Although miniature in size, this lighthouse is an impressive testament to the sheer size of the lake, and to the wide variety of activities that happen on the water.
Southern Alberta – Lake Newell and Medicine Hat included – is considered a desert due to its arid climate and plentiful rattle snakes. In the heart of the heat however is Lethbridge. Like Medicine Hat, Lethbridge also grew up around a river, but unlike Medicine Hat, it is also home to its very own lake.
Henderson Lake provides ample opportunity to take a break from the heat and relax. Here you can watch dragon boats racing, go kayaking and even go golfing at the nearby golf club. There is also the nearby Henderson Pool, which is an outdoor pool with waterslides, diving boards and a climbing wall. There's also a kid's park, a green area for picnics, and smaller slides for children.
An hour and a half south west of Lethbridge is Waterton Lakes National Park. Home to the iconic Prince of Wales Hotel, this national park has some of the most beautiful sights in all southern Alberta. I visited this park several times growing up, and I have fond memories of horseback riding through the mountains, seeing wild deer wander through the hamlet and hike around the nearby Cameron and Lower Bertha Falls.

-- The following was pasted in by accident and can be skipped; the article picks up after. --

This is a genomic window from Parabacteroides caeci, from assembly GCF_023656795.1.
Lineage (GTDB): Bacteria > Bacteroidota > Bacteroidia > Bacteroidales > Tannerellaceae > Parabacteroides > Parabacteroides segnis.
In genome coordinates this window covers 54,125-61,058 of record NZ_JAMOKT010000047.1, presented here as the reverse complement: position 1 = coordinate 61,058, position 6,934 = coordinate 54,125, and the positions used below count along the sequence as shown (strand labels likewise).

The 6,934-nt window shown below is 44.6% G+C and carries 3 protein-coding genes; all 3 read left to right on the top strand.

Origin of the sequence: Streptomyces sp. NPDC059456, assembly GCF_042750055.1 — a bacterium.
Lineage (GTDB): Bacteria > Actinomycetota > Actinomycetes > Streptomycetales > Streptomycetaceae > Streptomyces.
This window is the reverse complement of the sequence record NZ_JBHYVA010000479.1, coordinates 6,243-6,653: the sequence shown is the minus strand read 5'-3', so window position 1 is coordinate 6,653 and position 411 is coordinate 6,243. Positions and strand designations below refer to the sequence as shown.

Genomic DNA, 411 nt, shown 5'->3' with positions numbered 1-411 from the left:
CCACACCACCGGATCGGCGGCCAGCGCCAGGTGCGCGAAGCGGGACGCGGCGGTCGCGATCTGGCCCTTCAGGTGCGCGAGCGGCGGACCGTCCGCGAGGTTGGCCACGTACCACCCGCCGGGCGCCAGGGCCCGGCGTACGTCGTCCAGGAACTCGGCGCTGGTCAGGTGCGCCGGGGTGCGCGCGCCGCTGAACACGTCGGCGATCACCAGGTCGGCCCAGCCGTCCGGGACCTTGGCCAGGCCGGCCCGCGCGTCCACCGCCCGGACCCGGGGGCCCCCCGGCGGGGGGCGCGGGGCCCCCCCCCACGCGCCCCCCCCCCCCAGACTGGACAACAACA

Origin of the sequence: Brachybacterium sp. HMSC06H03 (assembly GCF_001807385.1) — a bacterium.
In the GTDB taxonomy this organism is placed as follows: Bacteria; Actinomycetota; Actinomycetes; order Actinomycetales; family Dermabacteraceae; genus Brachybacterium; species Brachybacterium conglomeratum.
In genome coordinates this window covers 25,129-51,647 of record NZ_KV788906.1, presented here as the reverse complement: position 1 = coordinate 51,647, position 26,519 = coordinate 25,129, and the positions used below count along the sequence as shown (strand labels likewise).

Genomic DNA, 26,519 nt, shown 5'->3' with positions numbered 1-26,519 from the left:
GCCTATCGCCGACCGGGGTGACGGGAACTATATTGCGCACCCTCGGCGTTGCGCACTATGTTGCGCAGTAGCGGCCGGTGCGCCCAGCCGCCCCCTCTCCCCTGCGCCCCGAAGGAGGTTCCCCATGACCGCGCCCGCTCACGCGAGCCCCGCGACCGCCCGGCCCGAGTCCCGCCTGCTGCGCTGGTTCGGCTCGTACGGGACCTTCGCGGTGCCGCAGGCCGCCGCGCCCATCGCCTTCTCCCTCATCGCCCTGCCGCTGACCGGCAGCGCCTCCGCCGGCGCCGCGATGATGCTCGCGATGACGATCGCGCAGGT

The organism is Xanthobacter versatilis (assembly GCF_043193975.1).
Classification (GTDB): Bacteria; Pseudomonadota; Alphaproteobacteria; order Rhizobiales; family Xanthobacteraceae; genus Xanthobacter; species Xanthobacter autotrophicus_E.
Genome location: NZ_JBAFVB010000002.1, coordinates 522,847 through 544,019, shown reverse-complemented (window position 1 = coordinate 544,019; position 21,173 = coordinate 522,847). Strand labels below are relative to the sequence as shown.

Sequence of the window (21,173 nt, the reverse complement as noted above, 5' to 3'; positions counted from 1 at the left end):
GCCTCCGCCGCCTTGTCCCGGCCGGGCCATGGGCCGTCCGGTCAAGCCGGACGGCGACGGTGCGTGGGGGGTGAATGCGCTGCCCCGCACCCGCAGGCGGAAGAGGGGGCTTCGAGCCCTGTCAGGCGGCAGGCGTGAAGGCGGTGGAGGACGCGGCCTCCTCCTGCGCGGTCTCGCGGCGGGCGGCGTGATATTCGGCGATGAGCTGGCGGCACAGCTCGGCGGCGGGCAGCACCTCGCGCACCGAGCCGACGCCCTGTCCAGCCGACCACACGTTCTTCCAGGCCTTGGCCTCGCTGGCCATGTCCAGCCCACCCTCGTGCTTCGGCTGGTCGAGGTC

In 2017 the park was struck by a horrendous forest fire, that threatened not only the park and hotel, but the natural tranquility of the area. Thankfully, firefighters were able to control the fire and push it back before it caused too much damage to the town. While the park is recovering, but it's important to remember that this isn't the first time the park was devested by a fire. A century earlier, a similar fire fore through the area, and the park bounced back just fine. In fact, it's this constant cycle of rebirth that draws visitors ever single year.